None of this is new. American industry has long thrived on immigrant talent. Frenchman E.I. DuPont helped develop the American chemical industry. Scotsman Andrew Carnegie introduced new technologies to dramatically cut the cost of making steel. The Italian A.P. Giannini started Bank of America. Jewish immigrants created great Hollywood studios like Metro-Goldwyn-Mayer. German immigrants introduced all kinds of technology as they built companies like Bausch and Lomb, Weyerhaeuser, Chrysler, Steinway, Wurlitzer, Hershey, Heinz, and Anheuser-Busch. Unskilled Chinese and Japanese immigrants performed the difficult, dangerous work of building American railroads. Hispanic immigrants have started tens of thousands of small business enterprises. Immigrants helped develop American nuclear and missile technology. Immigrants helped land an American on the moon.
Far from being a sign of weakness, as some opponents of immigration claim, the presence of so many immigrants affirms America’s enduring strength. For thousands of years, people have migrated to places where they could be free. A locale doesn’t need to have natural resources, money, or a large population to prosper; as long as it offers freedom, it will attract everything. Witness the freedom which turned the ocean bottom into Holland, mudflats into Venice, and barren islands into booming Singapore and Hong Kong.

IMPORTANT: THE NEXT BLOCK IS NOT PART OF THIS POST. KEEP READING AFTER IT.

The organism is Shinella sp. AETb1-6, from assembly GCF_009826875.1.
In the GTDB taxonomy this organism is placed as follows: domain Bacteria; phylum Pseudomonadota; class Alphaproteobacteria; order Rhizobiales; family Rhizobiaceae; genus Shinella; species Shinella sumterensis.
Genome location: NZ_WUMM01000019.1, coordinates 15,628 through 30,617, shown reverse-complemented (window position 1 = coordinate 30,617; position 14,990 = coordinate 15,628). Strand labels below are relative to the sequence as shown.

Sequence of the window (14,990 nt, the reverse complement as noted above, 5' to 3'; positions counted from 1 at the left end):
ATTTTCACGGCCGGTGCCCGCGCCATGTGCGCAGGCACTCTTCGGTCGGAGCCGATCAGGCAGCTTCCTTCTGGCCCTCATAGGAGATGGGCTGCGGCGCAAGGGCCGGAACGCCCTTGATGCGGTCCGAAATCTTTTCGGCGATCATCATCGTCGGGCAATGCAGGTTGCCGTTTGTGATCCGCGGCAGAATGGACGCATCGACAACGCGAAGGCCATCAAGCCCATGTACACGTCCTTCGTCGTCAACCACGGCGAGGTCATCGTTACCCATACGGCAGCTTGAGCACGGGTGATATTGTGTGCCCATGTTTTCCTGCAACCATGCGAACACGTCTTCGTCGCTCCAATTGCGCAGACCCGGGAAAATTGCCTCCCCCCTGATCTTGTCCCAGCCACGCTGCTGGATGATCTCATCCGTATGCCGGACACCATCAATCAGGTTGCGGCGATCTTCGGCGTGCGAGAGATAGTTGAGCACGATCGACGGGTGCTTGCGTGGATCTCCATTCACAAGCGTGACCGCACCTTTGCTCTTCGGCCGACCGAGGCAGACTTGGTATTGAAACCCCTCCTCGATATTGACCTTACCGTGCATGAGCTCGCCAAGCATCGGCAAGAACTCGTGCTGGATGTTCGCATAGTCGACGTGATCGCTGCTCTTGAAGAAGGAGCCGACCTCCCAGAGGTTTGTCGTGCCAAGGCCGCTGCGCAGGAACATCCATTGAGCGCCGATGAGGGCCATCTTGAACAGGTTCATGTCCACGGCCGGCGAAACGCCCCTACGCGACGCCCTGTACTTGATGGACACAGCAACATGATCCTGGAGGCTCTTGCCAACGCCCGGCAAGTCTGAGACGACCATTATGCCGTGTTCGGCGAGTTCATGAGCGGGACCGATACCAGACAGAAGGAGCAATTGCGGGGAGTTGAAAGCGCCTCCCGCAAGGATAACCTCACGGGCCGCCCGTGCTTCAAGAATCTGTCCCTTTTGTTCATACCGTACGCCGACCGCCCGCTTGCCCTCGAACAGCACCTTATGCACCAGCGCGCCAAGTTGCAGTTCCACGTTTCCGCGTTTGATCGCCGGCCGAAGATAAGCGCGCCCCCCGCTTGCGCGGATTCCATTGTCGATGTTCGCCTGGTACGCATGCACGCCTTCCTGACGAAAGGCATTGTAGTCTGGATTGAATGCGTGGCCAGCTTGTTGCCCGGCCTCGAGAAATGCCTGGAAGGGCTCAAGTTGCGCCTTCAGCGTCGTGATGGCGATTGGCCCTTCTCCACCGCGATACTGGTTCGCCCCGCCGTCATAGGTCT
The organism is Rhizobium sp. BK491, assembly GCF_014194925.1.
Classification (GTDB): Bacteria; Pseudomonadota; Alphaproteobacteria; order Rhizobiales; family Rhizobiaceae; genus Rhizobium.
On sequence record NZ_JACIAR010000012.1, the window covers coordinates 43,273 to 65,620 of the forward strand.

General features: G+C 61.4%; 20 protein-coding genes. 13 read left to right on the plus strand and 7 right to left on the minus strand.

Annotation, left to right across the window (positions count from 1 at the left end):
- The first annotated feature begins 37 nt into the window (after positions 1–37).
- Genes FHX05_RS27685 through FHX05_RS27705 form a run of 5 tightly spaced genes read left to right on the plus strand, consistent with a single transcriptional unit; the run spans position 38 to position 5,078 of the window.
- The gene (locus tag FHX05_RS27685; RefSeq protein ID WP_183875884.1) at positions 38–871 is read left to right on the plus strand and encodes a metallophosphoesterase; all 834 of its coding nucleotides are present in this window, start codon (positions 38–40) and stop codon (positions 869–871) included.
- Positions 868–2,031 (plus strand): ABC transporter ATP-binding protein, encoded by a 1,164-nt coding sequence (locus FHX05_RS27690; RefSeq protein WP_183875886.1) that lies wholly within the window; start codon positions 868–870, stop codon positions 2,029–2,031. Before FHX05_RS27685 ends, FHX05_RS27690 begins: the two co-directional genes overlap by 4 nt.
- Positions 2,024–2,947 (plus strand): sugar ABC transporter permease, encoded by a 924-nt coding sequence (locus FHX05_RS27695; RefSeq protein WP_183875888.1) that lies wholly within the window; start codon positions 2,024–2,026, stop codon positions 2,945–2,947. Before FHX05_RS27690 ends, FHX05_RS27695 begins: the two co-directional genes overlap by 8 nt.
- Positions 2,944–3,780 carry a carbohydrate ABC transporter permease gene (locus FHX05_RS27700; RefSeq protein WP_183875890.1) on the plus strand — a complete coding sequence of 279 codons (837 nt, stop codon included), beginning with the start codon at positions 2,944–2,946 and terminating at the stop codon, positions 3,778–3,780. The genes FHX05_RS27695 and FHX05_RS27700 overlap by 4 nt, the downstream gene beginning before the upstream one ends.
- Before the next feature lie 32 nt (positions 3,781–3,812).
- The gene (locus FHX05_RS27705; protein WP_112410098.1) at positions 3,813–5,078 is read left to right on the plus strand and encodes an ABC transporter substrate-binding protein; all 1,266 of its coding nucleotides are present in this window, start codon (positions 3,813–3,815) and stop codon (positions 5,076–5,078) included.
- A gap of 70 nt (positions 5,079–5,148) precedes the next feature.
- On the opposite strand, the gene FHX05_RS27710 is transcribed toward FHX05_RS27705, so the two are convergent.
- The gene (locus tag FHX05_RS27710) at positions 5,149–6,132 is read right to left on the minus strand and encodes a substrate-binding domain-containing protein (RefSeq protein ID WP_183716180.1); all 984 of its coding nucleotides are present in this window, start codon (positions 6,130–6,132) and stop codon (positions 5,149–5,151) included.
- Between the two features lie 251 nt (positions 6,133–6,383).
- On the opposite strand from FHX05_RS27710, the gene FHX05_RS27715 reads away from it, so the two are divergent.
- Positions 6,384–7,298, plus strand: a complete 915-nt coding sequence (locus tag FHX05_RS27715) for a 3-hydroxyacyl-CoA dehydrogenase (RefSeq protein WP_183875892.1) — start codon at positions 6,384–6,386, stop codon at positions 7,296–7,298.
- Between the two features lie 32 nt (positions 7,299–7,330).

Our company is better, our industry is more competitive, and our nation is more prosperous because of immigrants. America remains a special place where all kinds of people are free to prosper peacefully together.
This article was originally published by the Foundation for Economic Education (FEE) in The Freeman, June 1996.
Michael C. Maibach is a vice president of Intel Corporation. The Foundation for Economic Education (FEE), one of the oldest free-market organizations in the United States, was founded in 1946 by Leonard E. Read to study and advance the freedom philosophy. FEE's mission is to offer the most consistent case for the "first principles" of freedom: the sanctity of private property, individual liberty, the rule of law, the free market, and the moral superiority of individual choice and responsibility over coercion.